Wednesday, June 12, 2013

The Richardson R5 Philippine Guerilla Gun

In our last post, we studied about a survival rifle that was designed for backpackers and hikers. Today, we will study an unusual firearm that was originally constructed in the jungles of the Philippines. We're talking about the Richardson R5 Philippine Guerilla Gun.

First, we will talk about an extraordinary gentleman named Iliff David Richardson, who was responsible for manufacturing and marketing this gun in the United States. Mr. Richardson originally enlisted in the US Navy as an ensign at the start of World War II and was stationed in the Philippines. His PT boat was one of the boats that was involved in the operation to evacuate General Douglas MacArthur out of the Philippines to Australia. He continued to serve on his PT boat until it was sunk by Japanese Navy float planes a month later. After this, he enlisted in the US Army and was involved in the fighting around Cebu city in the Philippines. He and a dozen other Americans attempted to escape in a native outrigger canoe to Australia, but the canoe sank in a storm and Mr. Richardson managed to reach the island of Mindanao after a long swim. There, he came into contact with Philippine resistance fighters and joined forces with them. Since he was a trained ham radio operator before the war, he was put in charge of setting up communications between the various resistance groups and allied forces in Australia and coordinating their efforts. He did this for about 3 years, until the US forces reoccupied the Philippines in late 1944. For his work in the war, General Douglas MacArthur made him a US Army Intelligence major and he had the unusual distinction of holding commissions in both the US Army and the US Navy simultaneously. His heroics came to the attention of the public towards the end of the war and Hollywood even made a movie, "American Guerilla in the Philippines", partly based on his adventures.

Iliff David Richardson in late 1944. Click on image to enlarge.

During his time with the Philippine guerillas, he noticed that they made simple firearms called Paliuntod and Paltik. These were one-shot weapons that were designed to be used to overcome an enemy soldier in a surprise attack and then take his weapon. In this, they were similar in purpose to the FP-45 Liberator pistol that we studied a couple of years ago.

A Paliuntod shotgun. Click on image to enlarge.

These weapons were originally invented and used by Filipino guerillas during the American occupation of the Philippines and continued to be used during World War II and can still be found in use currently. The shotgun above consists of a crude barrel made from a soft metal tube sliding over another tube. The user would push it forward (as shown in the image above) and load a cartridge into the back of it. The firing mechanism was extremely primitive as well. It consisted of a fixed firing pin, which was a nail that was fixed to the handle. To fire it, the user would simply slide the barrel back hard enough so that it slammed against the nail, which would detonate the cartridge and fire it. There was no rifling in the barrel and the weapon was only effective at short ranges and was mainly used to disable an enemy and take his firearm. Several guerillas who had fought with Richardson used these weapons against the Japanese.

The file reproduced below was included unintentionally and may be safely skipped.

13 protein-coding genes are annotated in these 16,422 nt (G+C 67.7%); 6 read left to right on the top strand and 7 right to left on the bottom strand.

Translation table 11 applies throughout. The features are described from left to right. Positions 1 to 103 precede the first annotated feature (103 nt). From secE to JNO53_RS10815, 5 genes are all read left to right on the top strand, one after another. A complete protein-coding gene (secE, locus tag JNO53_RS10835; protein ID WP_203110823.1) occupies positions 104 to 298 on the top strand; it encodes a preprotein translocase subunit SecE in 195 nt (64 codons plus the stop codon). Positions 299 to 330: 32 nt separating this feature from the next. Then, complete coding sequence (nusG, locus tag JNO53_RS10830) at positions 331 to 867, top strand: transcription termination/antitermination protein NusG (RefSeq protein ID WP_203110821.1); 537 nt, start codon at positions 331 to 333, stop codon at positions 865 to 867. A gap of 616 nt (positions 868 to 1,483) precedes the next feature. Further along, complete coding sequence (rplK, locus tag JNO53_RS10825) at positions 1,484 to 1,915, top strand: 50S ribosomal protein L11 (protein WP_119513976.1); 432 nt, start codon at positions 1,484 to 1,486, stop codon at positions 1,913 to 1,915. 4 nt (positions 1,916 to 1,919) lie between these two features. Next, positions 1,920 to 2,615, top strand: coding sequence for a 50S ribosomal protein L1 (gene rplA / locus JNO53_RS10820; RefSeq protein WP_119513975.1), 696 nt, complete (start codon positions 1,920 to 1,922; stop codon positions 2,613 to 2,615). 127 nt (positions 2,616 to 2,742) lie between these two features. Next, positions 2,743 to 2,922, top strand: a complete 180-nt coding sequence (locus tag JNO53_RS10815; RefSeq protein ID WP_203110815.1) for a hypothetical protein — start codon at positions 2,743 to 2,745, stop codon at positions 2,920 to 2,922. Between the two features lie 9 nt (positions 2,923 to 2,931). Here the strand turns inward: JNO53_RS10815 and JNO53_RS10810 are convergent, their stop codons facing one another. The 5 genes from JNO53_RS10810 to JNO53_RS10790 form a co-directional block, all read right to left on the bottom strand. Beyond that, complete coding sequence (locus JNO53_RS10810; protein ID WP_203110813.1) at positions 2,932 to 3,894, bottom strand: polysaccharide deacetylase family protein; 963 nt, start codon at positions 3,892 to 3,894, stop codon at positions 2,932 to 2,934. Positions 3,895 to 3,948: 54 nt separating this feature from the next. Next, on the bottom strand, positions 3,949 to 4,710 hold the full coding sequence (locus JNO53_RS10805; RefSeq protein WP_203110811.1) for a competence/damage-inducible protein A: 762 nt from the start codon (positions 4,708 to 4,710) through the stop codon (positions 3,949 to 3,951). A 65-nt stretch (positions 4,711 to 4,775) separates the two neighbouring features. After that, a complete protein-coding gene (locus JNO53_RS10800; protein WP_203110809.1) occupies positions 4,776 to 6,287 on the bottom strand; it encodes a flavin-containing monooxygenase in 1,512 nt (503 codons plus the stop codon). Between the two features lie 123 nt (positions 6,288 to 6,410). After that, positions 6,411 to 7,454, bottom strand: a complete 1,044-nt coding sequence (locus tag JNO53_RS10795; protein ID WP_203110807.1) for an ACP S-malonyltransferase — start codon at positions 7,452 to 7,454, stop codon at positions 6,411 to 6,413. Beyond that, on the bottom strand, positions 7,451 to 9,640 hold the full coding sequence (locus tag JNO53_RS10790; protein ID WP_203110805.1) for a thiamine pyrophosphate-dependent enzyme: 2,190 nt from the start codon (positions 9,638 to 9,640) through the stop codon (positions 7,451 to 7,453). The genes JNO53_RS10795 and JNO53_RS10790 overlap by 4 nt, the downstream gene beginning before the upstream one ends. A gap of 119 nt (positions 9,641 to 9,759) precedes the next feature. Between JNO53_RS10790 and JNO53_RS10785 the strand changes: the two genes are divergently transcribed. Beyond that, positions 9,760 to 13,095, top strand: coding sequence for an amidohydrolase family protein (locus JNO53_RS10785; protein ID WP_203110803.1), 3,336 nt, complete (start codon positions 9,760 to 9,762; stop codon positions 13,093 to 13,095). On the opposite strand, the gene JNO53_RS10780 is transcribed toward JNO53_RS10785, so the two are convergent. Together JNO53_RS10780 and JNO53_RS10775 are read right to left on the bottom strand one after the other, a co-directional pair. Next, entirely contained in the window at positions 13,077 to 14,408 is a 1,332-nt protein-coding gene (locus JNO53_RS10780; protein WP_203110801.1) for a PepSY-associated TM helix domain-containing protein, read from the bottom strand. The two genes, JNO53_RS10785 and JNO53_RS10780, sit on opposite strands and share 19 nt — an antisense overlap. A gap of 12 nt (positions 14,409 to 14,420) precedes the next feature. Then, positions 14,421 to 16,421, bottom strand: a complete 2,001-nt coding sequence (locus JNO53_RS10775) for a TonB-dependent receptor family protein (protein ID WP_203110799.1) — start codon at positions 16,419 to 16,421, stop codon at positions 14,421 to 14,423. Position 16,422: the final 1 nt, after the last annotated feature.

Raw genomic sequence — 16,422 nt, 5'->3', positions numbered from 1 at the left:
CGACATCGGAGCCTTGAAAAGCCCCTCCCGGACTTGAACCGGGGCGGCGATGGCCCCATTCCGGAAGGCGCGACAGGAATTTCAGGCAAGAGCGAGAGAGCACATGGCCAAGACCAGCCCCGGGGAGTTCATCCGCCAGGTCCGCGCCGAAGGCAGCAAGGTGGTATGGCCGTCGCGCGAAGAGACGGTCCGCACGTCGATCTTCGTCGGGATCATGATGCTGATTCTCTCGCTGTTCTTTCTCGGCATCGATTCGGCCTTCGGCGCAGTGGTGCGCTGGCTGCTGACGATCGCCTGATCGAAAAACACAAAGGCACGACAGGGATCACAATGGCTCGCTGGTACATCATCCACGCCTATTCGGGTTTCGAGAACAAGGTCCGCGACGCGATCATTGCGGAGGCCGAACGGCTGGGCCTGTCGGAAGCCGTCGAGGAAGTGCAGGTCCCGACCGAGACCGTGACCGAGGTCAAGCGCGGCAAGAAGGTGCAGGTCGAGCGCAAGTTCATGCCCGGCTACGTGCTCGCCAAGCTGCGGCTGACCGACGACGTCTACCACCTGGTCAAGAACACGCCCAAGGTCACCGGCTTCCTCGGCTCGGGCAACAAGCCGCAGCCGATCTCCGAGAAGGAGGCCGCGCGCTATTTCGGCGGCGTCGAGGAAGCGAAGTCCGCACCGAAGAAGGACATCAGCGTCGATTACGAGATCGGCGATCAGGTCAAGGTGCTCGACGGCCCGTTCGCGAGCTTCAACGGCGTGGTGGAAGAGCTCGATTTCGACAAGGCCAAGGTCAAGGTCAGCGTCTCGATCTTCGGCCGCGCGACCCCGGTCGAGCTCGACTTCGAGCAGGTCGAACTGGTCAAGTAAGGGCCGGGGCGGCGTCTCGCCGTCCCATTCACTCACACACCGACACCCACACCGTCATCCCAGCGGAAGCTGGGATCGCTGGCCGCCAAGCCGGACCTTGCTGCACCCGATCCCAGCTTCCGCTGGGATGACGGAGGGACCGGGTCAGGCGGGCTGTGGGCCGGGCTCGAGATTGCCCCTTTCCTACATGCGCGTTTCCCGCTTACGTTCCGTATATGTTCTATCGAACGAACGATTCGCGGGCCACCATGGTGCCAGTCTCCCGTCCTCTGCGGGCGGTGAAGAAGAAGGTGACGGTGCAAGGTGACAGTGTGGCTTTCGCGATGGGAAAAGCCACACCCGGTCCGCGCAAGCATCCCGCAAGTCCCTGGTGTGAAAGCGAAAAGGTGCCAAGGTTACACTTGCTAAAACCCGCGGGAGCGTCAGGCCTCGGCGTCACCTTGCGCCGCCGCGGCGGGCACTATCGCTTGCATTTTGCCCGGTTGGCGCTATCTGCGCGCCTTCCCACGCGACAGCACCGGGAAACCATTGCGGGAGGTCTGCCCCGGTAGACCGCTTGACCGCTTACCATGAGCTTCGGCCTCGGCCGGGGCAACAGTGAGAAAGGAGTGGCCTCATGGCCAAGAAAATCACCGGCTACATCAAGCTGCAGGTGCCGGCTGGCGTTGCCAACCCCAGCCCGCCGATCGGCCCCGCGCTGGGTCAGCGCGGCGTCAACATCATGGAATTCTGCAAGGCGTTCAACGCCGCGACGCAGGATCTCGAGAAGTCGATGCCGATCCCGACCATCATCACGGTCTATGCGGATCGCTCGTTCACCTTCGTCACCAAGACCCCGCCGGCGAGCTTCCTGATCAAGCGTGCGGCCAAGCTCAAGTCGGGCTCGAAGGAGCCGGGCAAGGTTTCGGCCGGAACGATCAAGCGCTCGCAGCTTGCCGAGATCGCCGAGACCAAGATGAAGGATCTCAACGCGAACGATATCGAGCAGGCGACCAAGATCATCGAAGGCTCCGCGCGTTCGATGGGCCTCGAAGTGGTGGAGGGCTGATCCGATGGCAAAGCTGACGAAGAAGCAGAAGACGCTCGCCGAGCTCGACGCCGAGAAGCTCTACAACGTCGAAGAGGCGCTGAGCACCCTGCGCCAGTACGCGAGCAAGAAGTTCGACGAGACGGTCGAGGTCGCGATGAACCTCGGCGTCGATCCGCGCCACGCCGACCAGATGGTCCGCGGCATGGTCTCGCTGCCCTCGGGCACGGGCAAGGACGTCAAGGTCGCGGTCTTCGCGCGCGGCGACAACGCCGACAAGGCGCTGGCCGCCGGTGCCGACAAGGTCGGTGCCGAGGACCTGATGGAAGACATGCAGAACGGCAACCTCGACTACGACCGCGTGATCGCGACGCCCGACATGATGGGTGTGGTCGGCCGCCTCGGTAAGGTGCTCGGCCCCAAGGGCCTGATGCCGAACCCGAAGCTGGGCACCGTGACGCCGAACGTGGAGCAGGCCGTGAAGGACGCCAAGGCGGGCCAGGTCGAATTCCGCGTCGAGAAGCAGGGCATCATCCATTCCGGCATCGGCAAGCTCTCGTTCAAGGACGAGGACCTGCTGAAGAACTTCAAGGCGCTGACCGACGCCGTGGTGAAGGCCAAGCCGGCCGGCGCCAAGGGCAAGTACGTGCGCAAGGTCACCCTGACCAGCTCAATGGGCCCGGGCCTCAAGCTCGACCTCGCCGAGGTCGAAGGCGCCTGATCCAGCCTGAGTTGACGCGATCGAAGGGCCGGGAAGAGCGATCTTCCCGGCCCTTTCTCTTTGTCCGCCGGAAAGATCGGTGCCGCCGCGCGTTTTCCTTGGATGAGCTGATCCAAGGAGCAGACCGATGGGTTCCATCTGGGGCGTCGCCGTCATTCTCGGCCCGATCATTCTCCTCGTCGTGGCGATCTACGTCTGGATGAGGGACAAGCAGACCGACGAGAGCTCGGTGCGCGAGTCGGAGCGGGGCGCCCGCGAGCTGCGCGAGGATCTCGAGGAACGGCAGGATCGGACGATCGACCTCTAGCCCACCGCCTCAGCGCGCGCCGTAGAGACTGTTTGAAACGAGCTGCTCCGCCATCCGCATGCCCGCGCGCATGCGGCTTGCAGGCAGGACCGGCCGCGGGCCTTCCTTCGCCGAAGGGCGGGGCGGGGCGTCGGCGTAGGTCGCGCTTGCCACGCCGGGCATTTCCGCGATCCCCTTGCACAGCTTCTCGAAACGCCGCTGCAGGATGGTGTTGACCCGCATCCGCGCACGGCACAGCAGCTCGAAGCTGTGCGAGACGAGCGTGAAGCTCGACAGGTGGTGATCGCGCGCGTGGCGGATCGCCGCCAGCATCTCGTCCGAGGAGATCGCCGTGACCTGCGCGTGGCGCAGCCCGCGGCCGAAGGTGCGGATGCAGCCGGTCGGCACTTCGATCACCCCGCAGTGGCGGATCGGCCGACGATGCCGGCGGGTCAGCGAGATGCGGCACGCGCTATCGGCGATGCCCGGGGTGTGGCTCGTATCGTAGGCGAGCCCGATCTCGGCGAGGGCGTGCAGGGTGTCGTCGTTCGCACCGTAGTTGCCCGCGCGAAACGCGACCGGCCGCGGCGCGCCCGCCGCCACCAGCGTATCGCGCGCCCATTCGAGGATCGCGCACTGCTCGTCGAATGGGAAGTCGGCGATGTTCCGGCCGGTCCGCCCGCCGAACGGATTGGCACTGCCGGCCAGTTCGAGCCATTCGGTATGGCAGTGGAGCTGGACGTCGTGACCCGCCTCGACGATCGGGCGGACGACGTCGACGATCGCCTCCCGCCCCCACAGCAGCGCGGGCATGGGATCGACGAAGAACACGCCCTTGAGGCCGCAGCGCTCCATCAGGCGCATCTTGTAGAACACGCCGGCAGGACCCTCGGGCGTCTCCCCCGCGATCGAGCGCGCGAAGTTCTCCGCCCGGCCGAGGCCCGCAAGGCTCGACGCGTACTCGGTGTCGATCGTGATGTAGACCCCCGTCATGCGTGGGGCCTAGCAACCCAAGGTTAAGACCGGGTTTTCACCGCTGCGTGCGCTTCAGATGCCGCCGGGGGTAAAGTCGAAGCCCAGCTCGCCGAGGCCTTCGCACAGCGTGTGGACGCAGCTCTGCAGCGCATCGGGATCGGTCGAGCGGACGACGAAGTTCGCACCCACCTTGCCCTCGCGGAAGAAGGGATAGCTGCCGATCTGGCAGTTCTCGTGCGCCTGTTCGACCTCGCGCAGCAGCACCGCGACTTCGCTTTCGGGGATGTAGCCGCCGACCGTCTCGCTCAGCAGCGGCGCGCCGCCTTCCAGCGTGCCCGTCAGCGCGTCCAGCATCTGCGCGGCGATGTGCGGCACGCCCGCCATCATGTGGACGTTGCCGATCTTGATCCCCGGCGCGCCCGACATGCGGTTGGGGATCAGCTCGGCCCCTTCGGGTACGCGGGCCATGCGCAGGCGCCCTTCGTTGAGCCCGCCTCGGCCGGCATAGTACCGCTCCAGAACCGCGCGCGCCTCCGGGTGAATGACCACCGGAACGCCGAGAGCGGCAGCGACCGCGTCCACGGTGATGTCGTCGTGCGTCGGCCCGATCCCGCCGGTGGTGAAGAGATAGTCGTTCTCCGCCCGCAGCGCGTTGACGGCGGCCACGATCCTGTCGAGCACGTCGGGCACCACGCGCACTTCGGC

After the war, Mr. Richardson came back to the US and found that he was regarded as a celebrity. He started a company called Richardson Industries in 1946 to manufacture the type of weapons that they used against the Japanese. He called his creation the Model R5 Philippine Guerilla gun. Compared to the guns used by the guerillas, the model R5 was made of comparatively better materials.

A basic model R5 Richardson Guerilla gun

It consists of a simple wooden stock with a guide tube attached to it. At the back of the guide tube is a fixed firing pin. The barrel is a smaller diameter steel tube with no rifling, that can slide within the guide tube. The barrel is large enough to hold a 12-gauge shotgun shell. To load this firearm, the user slides the barrel out and inserts a shell into it. Then the user slides the barrel carefully back into the guide tube. To fire the gun, the user grabs the stock with one hand and the barrel with the other hand and strongly slides the barrel backwards to slam the cartridge against the fixed firing pin, which fires the gun. Note that the only thing that holds the breech closed is the strength of the user's two arms. There are no sights on this firearm and it is only meant to be used at close ranges. The little metal piece you see where the trigger should be is actually a safety device. It is simply a metal bolt that prevents the barrel from moving backwards far enough to strike the firing pin. A more advanced model of this rifle has a lever that looks like a trigger, but the mechanism actually controls a cam that prevents the barrel from sliding forwards or backwards until the trigger is pulled. The advanced model also has a grip attached to the barrel to make slamming the barrel back easier. The basic model has only 5 parts and the advanced model has 17 parts! The stock has the name of the manufacturer ("Richardson Industries Inc., East Haven, Conn., USA"), carved on one side and the words "Philippine Guerilla Gun, Patent Pending" carved on the other side (this message is visible in the image above). The stock is made of cheap wood and there is no butt plate.

Barry from Moss Pawn and Gun demonstrating the advanced Richardson model. Courtesy Iraqveteran8888's channel.

Despite the fame of the creator, this gun never sold very well because it was very impractical to use and production stopped about one year later. The price of this gun, when it was first sold, was only $7, but it now sells as a collector's item for as much as $350-$400 today.

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